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Banana Genome Could Help Bunches

Researchers sequenced the genome of a type of banana, which may help the most popular banana variety ward off diseases that threaten its existence. Sophie Bushwick reports

It’s not easy being yellow: bananas now face two separate fungal epidemics, which threaten to pluck the fruit off of our tables. Fortunately, researchers have now sequenced banana DNA, producing the genome of a banana variety that may hold the secret to defeating the diseases. The report is in the journal Nature. [Angélique D’Hont et al., "The banana (Musa acuminata) genome and the evolution of monocotyledonous plants"]

Today, half of all bananas, including the ones you probably buy, belong to the Cavendish variety, whose popularity stems in part from having no seeds. But this trait also removes sexual reproduction from the equation. The bananas are thus all genetically identical—and identically vulnerable to the two fungal epidemics, Panama disease and black leaf streak disease.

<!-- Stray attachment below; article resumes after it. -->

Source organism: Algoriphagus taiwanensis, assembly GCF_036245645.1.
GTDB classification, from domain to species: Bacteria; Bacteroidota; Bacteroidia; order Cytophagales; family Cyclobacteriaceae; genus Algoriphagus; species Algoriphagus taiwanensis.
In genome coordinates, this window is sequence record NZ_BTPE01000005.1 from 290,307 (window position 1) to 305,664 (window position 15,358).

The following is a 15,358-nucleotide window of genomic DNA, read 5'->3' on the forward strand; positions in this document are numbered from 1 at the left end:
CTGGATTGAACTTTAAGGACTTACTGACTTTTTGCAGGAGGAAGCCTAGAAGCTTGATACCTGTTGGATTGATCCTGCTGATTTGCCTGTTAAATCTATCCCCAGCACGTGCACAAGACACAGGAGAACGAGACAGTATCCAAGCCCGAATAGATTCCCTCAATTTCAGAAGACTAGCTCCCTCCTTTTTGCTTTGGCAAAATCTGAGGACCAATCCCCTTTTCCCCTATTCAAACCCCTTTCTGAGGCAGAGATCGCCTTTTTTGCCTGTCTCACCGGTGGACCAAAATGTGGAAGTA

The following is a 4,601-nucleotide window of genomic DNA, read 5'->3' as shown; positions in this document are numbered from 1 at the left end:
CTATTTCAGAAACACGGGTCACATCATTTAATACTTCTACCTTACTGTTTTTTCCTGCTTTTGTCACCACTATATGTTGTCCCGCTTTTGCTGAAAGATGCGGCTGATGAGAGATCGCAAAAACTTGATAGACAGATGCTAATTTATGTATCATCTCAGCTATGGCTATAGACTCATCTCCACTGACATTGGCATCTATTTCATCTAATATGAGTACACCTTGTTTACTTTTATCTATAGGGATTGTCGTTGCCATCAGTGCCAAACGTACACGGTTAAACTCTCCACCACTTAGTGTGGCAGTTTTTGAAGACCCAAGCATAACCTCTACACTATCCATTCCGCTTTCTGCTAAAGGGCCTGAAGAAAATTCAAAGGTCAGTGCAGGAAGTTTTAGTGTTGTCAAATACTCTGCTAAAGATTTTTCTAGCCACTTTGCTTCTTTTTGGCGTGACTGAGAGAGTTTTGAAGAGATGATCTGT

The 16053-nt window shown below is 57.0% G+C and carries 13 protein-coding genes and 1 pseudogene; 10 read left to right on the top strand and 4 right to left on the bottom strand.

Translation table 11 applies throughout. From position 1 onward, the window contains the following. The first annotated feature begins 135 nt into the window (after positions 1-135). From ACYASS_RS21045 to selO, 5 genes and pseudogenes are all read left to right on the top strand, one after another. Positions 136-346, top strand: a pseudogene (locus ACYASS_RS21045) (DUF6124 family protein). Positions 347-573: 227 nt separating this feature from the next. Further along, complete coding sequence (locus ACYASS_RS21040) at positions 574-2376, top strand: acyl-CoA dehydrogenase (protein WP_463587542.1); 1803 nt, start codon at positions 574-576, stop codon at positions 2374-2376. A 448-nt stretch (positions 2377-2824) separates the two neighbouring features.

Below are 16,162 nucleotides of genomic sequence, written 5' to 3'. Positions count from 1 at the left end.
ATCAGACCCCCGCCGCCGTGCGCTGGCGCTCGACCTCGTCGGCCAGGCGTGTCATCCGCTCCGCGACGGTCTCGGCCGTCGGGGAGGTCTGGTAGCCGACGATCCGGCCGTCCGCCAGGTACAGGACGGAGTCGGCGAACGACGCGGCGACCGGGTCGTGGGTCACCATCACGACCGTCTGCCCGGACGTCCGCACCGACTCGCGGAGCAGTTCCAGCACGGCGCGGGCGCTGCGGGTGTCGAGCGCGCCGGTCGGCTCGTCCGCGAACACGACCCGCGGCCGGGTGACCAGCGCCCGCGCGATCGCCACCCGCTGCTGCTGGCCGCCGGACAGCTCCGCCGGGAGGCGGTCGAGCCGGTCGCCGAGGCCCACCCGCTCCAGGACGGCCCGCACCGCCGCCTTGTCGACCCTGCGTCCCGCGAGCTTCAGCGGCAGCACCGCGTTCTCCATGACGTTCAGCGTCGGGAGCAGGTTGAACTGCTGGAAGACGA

Researchers sequenced the genome of a banana variety called DH-Pahang, whose genes contributed to the Cavendish. While the genome shows where this fruit fits in the history of plant evolution, it could also help researchers understand why DH-Pahang, unlike its descendant, is resistant to the funguses behind both Panama and black leaf streak disease.

Knowing the genes responsible for this resistance could help breeders create stronger, more resistant bananas. Which has a lot of appeal.

—Sophie Bushwick

[The above text is a transcript of this podcast.]

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